Team Wild Grace makes top four at all-female Rebelle Rally
Armed with only a compass, map and roadbook, participants of the Rebelle Rally traverse 1,400 miles of rugged Nevada and California desert over eight days of heated competition. It's equal parts grueling and exhilarating, and Nissan's Team Wild Grace can't get enough of the all-female off-roading navigation road rally.
Back for her fifth year with Nissan as a "Rebelle," preschool teacher Sedona Blinson reunited with automotive journalist Lyn Woodward for the 2020 event. While both women considered themselves novice off-roaders just a few years ago, competing in the rally – where endurance, moxie and time management skills are prerequisites – has given them confidence to go beyond where the road stops.
Blinson was seven months pregnant when she signed up for her first rally with no off-road experience, but she was ready for a new kind of challenge.
"I knew when I signed up that I would have an eight-month-old baby and a three-year-old at home, but I thought if I don't sign up for the very first one, I will never do it. I will always put it on the back burner," Blinson said.
Still new to the automotive industry, Woodward was asked to compete and write about the event for a news outlet in 2017.
Lyn Woodward, left, and Sedona Blinson, right, landed in fourth place in the 2020 Rebelle Rally, marking Team Wild Grace's best-ever finish and coming in first among the nine pickup trucks participating.
"At that time, it was very hard for me to feel like I belonged in this business," Woodward said. "It felt like I had to work doubly hard because I am a woman and triple because I just didn't have the background some of these guys in the biz for 20 years had that were my age or younger."
Woodward's first round competing in the rally was challenging. She wasn't sure she'd sign up again until Blinson asked to be her partner in 2019.
Teammates share a tent each night and spend every minute of each day's competition side by side. Each day, teams set out at about 5 a.m. to plot an adventure of locating up to 30 checkpoints, of varying degrees of difficulty. The number of checkpoints achieved cumulatively determine the competition's winners. It's what makes the Rebelle Rally a game of skill, not speed, and keeps teammates on their toes from the moment they wake up.
"I can remember the first hill I went up, back in 2017," Woodward said. "It had already been this very intense, unpleasant situation. By the end of it, I just started sobbing uncontrollably because it was this huge release of anxiety and stress and pressure. I was so proud of myself. I did this thing that was hard and that not everyone can do. I feel like it legitimized me on some level in this business and made me feel like I do belong here."
Team Wild Grace is one of 36 two-person teams. While driver and navigator can change roles at any point during the event, Woodward and Blinson stick to the jobs they enjoy most with Woodward taking the wheel and Blinson navigating. Having competed with Woodward before, Blinson knew what her friend was capable of behind the wheel.
"Last year, Lyn made the Nissan Armada that we competed in an extension of herself," Blinson recalls. "We had no issues with our tires because she picked great lines. She never got us stuck. She had amazing control of the throttle. I have nothing but praise for Lyn and the way she drives."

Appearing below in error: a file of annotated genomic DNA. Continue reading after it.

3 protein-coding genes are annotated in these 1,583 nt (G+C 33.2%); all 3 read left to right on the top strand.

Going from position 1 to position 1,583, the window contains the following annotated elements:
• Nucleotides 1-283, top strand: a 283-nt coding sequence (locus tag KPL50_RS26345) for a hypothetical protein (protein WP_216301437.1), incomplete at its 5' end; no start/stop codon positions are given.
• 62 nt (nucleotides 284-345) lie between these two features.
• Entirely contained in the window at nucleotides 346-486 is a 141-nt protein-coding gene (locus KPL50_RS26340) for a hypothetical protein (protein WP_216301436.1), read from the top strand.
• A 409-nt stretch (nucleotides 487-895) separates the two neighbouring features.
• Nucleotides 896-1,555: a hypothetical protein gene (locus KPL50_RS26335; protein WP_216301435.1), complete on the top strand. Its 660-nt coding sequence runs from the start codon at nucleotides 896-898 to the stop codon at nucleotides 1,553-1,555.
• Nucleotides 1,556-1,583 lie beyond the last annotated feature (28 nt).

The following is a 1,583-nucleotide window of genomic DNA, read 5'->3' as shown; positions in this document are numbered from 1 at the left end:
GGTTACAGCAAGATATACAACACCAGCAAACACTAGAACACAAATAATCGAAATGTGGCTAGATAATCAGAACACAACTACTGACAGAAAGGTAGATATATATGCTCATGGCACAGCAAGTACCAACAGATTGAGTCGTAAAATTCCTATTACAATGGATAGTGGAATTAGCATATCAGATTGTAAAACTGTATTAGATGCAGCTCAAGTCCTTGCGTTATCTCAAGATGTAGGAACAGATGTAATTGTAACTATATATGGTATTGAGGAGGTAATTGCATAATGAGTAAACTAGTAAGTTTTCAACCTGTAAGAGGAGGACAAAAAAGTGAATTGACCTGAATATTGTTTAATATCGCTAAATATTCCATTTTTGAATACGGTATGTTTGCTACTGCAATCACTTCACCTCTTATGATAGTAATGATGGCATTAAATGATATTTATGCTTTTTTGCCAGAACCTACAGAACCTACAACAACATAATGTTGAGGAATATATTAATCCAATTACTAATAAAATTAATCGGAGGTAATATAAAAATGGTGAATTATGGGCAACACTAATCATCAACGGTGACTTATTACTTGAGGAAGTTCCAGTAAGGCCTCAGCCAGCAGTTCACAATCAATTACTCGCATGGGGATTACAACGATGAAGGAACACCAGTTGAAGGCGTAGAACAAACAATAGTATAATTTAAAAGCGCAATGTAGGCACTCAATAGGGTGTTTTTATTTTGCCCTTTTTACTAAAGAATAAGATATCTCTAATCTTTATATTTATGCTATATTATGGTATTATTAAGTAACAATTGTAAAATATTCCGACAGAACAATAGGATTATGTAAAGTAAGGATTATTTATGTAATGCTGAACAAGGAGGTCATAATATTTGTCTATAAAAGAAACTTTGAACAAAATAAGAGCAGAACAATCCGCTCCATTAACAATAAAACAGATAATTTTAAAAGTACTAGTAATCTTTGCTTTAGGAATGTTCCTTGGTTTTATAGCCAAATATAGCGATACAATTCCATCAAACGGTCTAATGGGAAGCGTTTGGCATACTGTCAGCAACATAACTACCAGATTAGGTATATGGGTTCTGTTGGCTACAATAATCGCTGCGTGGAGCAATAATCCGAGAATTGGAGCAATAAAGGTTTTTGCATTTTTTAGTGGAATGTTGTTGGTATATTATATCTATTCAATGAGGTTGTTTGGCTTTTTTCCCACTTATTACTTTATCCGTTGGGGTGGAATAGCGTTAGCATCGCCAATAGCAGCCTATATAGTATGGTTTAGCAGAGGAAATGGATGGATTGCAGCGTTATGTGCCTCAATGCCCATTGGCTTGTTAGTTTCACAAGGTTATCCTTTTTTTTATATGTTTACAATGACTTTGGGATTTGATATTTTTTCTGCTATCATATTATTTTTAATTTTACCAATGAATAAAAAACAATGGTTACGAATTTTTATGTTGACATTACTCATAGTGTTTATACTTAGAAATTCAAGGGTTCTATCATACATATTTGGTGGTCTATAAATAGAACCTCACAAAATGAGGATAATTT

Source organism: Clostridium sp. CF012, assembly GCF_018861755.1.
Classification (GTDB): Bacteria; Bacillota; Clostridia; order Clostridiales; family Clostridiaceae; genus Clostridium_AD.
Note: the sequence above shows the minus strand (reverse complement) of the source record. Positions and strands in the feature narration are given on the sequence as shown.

Nissan is the only automaker that has sponsored a team since its inception. This year, Nissan provided Team Wild Grace a 2020 Frontier equipped with a new NISMO high-performance suspension kit, an off-road bumper, lighting and wheels.
"On some of the terrain, you need to be nimble and maneuverable," Woodward says. "A lot of the trucks out there had power but didn't have the agility that the Frontier did. It was the perfect size, and we had an abundance of room for gear. There was never a time where I felt we had too much truck."
"I fell in love with that truck," she says. "Its new powertrain and NISMO parts provided the perfect push forward. It was the greatest third teammate."
Team Wild Grace had eyes on moving up the leaderboard from its sixth place finish the year prior. In the end, Blinson and Woodward landed in fourth place, marking Team Wild Grace's best-ever finish and coming in first among the nine pickup trucks participating.
Since becoming "Rebelles," skills and grit gained at the rally have overflowed into other parts of their lives. Blinson started leading an automotive skills summer camp for middle and high school-aged girls.
"That kind of empowerment is different and incredible," Blinson said. "It is about seeing girls say, 'I can touch this part of the car or pull this dip stick out.'"
Besides boosting her credibility as an automotive writer, Woodward now spends her spare time in the garage, building an off-roader with friends for fun.
"I definitely would not have before, but this event has turned me into a person that thinks it's OK to have more than one car and to build something that takes you off the pavement," Woodward said. "I now have a bit of a reputation as someone who is an 'off-roady' kind-of gal."
Blinson feels particularly gratified that her two sons follow their mom's Rebelle Rally adventure online and appreciate the preparation, hard work and determination she puts into the competition.
"I'm a badass," Blinson laughs. "I'm a super cool mom. What I do out there is amazing. I don't say it enough for myself, so it's nice when my kids do."
For Team Wild Grace, the experience strengthened its teammates mutual admiration and their love for the event.
"This event provides such an opportunity to rise to the occasion, and it can be very empowering," Woodward said. "I feel like we walk away from this event with a little bit of swagger. You get a shot in the arm from that."